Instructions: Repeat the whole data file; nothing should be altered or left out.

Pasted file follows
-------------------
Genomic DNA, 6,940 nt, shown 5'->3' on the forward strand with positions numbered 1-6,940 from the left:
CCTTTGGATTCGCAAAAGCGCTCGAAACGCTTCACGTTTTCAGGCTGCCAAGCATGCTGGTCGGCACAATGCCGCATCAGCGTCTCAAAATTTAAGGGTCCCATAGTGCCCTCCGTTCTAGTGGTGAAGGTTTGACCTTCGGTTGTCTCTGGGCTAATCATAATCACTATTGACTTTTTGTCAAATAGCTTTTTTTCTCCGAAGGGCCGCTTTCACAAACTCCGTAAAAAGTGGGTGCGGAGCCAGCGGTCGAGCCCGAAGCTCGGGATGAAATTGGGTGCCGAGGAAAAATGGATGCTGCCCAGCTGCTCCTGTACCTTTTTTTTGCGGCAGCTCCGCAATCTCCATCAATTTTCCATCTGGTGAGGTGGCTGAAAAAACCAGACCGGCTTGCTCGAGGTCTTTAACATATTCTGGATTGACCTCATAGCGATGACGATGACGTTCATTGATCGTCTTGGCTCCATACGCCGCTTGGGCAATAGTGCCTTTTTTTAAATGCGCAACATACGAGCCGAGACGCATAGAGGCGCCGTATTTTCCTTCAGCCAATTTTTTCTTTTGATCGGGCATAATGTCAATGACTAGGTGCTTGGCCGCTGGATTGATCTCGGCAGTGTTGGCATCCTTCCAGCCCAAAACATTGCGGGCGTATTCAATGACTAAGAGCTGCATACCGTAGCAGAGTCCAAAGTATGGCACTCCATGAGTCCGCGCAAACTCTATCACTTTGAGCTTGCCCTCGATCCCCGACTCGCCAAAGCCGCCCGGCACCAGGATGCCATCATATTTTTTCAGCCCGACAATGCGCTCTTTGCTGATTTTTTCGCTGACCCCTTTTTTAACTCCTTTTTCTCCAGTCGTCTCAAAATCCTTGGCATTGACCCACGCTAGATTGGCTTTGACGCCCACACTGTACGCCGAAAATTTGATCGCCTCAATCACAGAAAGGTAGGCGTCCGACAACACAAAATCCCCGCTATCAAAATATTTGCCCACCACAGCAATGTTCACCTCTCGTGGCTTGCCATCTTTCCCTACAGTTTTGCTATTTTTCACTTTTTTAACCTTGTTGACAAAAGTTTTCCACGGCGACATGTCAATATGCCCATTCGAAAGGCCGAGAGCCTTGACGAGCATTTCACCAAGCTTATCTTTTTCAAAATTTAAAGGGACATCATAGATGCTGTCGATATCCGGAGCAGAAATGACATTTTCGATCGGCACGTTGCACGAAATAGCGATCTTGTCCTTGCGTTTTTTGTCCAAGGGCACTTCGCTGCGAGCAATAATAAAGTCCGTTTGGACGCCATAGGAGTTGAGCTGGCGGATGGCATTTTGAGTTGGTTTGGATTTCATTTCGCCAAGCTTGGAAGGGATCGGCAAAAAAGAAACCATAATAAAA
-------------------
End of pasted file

Genomic DNA, 6,940 nt, shown 5'->3' on the forward strand with positions numbered 1-6,940 from the left:
CCTTTGGATTCGCAAAAGCGCTCGAAACGCTTCACGTTTTCAGGCTGCCAAGCATGCTGGTCGGCACAATGCCGCATCAGCGTCTCAAAATTTAAGGGTCCCATAGTGCCCTCCGTTCTAGTGGTGAAGGTTTGACCTTCGGTTGTCTCTGGGCTAATCATAATCACTATTGACTTTTTGTCAAATAGCTTTTTTTCTCCGAAGGGCCGCTTTCACAAACTCCGTAAAAAGTGGGTGCGGAGCCAGCGGTCGAGCCCGAAGCTCGGGATGAAATTGGGTGCCGAGGAAAAATGGATGCTGCCCAGCTGCTCCTGTACCTTTTTTTTGCGGCAGCTCCGCAATCTCCATCAATTTTCCATCTGGTGAGGTGGCTGAAAAAACCAGACCGGCTTGCTCGAGGTCTTTAACATATTCTGGATTGACCTCATAGCGATGACGATGACGTTCATTGATCGTCTTGGCTCCATACGCCGCTTGGGCAATAGTGCCTTTTTTTAAATGCGCAACATACGAGCCGAGACGCATAGAGGCGCCGTATTTTCCTTCAGCCAATTTTTTCTTTTGATCGGGCATAATGTCAATGACTAGGTGCTTGGCCGCTGGATTGATCTCGGCAGTGTTGGCATCCTTCCAGCCCAAAACATTGCGGGCGTATTCAATGACTAAGAGCTGCATACCGTAGCAGAGTCCAAAGTATGGCACTCCATGAGTCCGCGCAAACTCTATCACTTTGAGCTTGCCCTCGATCCCCGACTCGCCAAAGCCGCCCGGCACCAGGATGCCATCATATTTTTTCAGCCCGACAATGCGCTCTTTGCTGATTTTTTCGCTGACCCCTTTTTTAACTCCTTTTTCTCCAGTCGTCTCAAAATCCTTGGCATTGACCCACGCTAGATTGGCTTTGACGCCCACACTGTACGCCGAAAATTTGATCGCCTCAATCACAGAAAGGTAGGCGTCCGACAACACAAAATCCCCGCTATCAAAATATTTGCCCACCACAGCAATGTTCACCTCTCGTGGCTTGCCATCTTTCCCTACAGTTTTGCTATTTTTCACTTTTTTAACCTTGTTGACAAAAGTTTTCCACGGCGACATGTCAATATGCCCATTCGAAAGGCCGAGAGCCTTGACGAGCATTTCACCAAGCTTATCTTTTTCAAAATTTAAAGGGACATCATAGATGCTGTCGATATCCGGAGCAGAAATGACATTTTCGATCGGCACGTTGCACGAAATAGCGATCTTGTCCTTGCGTTTTTTGTCCAAGGGCACTTCGCTGCGAGCAATAATAAAGTCCGTTTGGACGCCATAGGAGTTGAGCTGGCGGATGGCATTTTGAGTTGGTTTGGATTTCATTTCGCCAAGCTTGGAAGGGATCGGCAAAAAAGAAACCATAATAAAA